From James R. Martin II, U.S. Steel Dean of Engineering: It is with great sadness to inform you that Jack Mascaro BSCE ’66 MSCE ’80, one of our outstanding alumni, volunteers, advocates, and benefactors, passed away this weekend after a hard-fought battle with illness. On behalf of our Swanson School community, I extend our deep condolences to his family, friends, and colleagues.Jack was a creative, caring juggernaut of ideas and inspiration, and his passing leaves an emptiness in our hearts and minds. It was an incredible honor and privilege to work with him during my short tenure as dean thus far, but I know those of you who have a long history with Jack and his family experienced a deep connection and now share a tremendous loss. I hope your memories of his lighthearted spirit, curious intellect, and enthusiasm for our students and programs provide solace and smiles.As one of our Distinguished Alumni, Jack was lauded by the Department of Civil and Environmental Engineering and the School for his contributions to Pitt, the region, and the profession, and was also honored by the University with the Chancellor’s Medallion. Thanks to his beneficence, the Mascaro Center for Sustainable Innovation and our focus on sustainability will continue his legacy for generations. Most importantly, it was his passion for sustainability, and what he saw as its inexorable link to engineering, that will forever inform our mission to create new knowledge for the benefit of the human condition. He truly was an engineer’s engineer, and we can never thank him and his family enough for his generosity of mind and spirit. Please join me in expressing our sympathies to the Mascaro Family, and to thank them for Jack’s impact on our students, alumni, and entire Swanson School community. Visitation will be held this Thursday in McMurray and you may leave thoughts for the family at his obituary page. Sincerely,Jimmy Other Remembrances Some Random and Personal Observations. Jeffrey Burd, Tall Timber Group & Breaking Ground Magazine (7-21-20). Jack Mascaro, founder of one of Pittsburgh's largest construction firms, dies at 76. Tim Schooley, Pittsburgh Business Times (7-22-20). Pittsburgh builder and sustainability pioneer Jack Mascaro dies after long illness. Paul Guggenheimer, Pittsburgh Tribune-Review (7-23-20). John C. 'Jack' Mascaro / Builder of Heinz Field, science center embraced 'green' construction. Janice Crompton, Pittsburgh Post-Gazette (7-27-20). Founder of Mascaro Construction, Heinz Field builder, dies at age 75. Harry Funk, Washington Observer-Reporter (8-1-20).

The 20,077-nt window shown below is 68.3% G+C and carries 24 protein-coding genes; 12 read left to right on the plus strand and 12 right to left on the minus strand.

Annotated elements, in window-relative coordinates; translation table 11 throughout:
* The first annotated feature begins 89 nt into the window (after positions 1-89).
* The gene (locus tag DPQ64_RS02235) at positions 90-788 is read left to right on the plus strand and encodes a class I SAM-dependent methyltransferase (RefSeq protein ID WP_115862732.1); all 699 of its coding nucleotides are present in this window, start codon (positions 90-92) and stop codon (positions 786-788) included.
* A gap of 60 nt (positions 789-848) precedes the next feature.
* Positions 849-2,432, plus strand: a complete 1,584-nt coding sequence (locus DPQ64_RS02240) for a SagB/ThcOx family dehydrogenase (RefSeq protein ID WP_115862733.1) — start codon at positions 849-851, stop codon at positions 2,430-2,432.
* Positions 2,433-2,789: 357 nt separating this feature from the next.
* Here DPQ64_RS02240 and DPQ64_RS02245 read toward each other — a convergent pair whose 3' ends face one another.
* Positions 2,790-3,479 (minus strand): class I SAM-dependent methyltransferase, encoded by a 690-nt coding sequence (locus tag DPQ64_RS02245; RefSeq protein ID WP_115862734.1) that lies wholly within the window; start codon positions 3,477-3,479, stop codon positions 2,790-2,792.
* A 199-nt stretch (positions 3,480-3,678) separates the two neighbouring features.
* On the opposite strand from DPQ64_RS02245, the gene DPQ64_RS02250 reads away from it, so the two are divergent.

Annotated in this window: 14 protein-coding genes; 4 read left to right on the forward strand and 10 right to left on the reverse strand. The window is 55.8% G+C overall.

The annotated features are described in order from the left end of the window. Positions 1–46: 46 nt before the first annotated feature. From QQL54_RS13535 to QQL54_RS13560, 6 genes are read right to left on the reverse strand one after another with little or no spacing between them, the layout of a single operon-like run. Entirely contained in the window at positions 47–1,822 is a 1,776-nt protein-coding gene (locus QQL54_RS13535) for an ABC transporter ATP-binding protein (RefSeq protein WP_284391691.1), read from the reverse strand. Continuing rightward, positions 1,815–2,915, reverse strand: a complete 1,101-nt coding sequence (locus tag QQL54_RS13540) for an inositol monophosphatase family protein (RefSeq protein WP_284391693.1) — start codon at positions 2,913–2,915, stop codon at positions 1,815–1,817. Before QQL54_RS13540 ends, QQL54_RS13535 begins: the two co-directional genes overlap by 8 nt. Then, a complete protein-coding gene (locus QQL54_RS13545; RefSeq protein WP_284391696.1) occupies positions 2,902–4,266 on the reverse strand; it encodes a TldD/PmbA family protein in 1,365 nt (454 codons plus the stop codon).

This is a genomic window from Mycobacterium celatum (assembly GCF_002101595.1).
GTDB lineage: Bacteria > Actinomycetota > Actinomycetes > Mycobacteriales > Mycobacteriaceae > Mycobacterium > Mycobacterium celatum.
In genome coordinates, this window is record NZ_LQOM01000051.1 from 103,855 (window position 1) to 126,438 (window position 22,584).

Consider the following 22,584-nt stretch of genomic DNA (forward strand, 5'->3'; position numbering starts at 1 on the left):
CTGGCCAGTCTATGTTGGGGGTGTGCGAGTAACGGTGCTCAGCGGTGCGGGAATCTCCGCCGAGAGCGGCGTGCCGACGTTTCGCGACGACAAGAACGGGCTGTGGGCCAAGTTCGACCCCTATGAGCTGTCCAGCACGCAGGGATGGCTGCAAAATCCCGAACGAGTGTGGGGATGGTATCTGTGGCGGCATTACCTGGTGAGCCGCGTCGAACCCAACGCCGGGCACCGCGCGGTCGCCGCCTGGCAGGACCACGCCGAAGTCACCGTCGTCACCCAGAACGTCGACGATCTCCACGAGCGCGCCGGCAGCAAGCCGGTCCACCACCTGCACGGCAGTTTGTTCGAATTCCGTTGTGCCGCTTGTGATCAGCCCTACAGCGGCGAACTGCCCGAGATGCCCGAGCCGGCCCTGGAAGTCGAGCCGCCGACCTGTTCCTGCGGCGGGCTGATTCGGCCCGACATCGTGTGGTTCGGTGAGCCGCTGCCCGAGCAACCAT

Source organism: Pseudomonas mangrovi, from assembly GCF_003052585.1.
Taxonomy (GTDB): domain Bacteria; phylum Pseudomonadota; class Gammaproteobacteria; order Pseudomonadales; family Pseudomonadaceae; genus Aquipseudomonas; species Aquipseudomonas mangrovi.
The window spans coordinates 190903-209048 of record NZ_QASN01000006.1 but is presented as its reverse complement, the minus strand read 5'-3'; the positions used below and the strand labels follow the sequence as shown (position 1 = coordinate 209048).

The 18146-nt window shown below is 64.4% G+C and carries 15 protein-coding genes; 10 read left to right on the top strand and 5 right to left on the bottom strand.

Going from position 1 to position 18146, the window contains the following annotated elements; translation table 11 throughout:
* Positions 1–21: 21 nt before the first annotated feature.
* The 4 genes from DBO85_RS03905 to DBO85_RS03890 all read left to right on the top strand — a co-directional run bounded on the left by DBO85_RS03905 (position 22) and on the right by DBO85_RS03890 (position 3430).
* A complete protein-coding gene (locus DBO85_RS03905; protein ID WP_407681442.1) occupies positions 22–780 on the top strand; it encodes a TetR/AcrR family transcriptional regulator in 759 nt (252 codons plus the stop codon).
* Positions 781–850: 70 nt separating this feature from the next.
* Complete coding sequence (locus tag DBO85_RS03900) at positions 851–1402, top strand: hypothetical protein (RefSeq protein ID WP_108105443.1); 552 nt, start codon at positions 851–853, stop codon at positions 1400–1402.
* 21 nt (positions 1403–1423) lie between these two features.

Searching for the Silver Lining in Drinking Water Disinfection

Covid-19, Civil & Environmental